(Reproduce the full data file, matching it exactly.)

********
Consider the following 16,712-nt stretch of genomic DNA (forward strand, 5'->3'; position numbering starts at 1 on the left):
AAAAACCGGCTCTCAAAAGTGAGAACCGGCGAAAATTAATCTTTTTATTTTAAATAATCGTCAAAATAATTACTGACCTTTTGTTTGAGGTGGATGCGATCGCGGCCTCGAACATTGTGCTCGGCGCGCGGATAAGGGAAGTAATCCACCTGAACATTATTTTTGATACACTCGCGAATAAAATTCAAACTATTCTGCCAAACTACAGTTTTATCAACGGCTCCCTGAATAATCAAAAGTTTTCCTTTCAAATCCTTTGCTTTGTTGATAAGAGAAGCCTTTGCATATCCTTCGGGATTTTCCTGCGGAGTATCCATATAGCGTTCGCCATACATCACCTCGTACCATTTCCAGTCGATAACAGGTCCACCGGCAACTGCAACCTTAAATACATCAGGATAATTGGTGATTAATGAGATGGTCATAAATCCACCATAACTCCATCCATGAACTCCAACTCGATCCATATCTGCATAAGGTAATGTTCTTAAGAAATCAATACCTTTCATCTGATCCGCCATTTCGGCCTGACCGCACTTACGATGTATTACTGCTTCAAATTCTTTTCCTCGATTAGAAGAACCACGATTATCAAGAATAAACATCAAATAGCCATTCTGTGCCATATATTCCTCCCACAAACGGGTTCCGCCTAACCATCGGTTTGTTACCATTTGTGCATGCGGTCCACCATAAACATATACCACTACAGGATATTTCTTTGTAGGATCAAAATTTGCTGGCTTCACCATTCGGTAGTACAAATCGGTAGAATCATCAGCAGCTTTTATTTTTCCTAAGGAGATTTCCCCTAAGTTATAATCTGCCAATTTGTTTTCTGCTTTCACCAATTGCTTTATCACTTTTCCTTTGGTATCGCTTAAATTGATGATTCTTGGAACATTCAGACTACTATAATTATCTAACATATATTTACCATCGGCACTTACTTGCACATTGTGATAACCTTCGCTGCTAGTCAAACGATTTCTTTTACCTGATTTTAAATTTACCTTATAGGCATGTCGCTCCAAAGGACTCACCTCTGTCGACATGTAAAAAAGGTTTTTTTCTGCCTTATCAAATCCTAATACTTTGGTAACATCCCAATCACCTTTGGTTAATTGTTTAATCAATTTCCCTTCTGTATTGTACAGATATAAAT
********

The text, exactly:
Consider the following 16,712-nt stretch of genomic DNA (forward strand, 5'->3'; position numbering starts at 1 on the left):
AAAAACCGGCTCTCAAAAGTGAGAACCGGCGAAAATTAATCTTTTTATTTTAAATAATCGTCAAAATAATTACTGACCTTTTGTTTGAGGTGGATGCGATCGCGGCCTCGAACATTGTGCTCGGCGCGCGGATAAGGGAAGTAATCCACCTGAACATTATTTTTGATACACTCGCGAATAAAATTCAAACTATTCTGCCAAACTACAGTTTTATCAACGGCTCCCTGAATAATCAAAAGTTTTCCTTTCAAATCCTTTGCTTTGTTGATAAGAGAAGCCTTTGCATATCCTTCGGGATTTTCCTGCGGAGTATCCATATAGCGTTCGCCATACATCACCTCGTACCATTTCCAGTCGATAACAGGTCCACCGGCAACTGCAACCTTAAATACATCAGGATAATTGGTGATTAATGAGATGGTCATAAATCCACCATAACTCCATCCATGAACTCCAACTCGATCCATATCTGCATAAGGTAATGTTCTTAAGAAATCAATACCTTTCATCTGATCCGCCATTTCGGCCTGACCGCACTTACGATGTATTACTGCTTCAAATTCTTTTCCTCGATTAGAAGAACCACGATTATCAAGAATAAACATCAAATAGCCATTCTGTGCCATATATTCCTCCCACAAACGGGTTCCGCCTAACCATCGGTTTGTTACCATTTGTGCATGCGGTCCACCATAAACATATACCACTACAGGATATTTCTTTGTAGGATCAAAATTTGCTGGCTTCACCATTCGGTAGTACAAATCGGTAGAATCATCAGCAGCTTTTATTTTTCCTAAGGAGATTTCCCCTAAGTTATAATCTGCCAATTTGTTTTCTGCTTTCACCAATTGCTTTATCACTTTTCCTTTGGTATCGCTTAAATTGATGATTCTTGGAACATTCAGACTACTATAATTATCTAACATATATTTACCATCGGCACTTACTTGCACATTGTGATAACCTTCGCTGCTAGTCAAACGATTTCTTTTACCTGATTTTAAATTTACCTTATAGGCATGTCGCTCCAAAGGACTCACCTCTGTCGACATGTAAAAAAGGTTTTTTTCTGCCTTATCAAATCCTAATACTTTGGTAACATCCCAATCACCTTTGGTTAATTGTTTAATCAATTTCCCTTCTGTATTGTACAGATATAAAT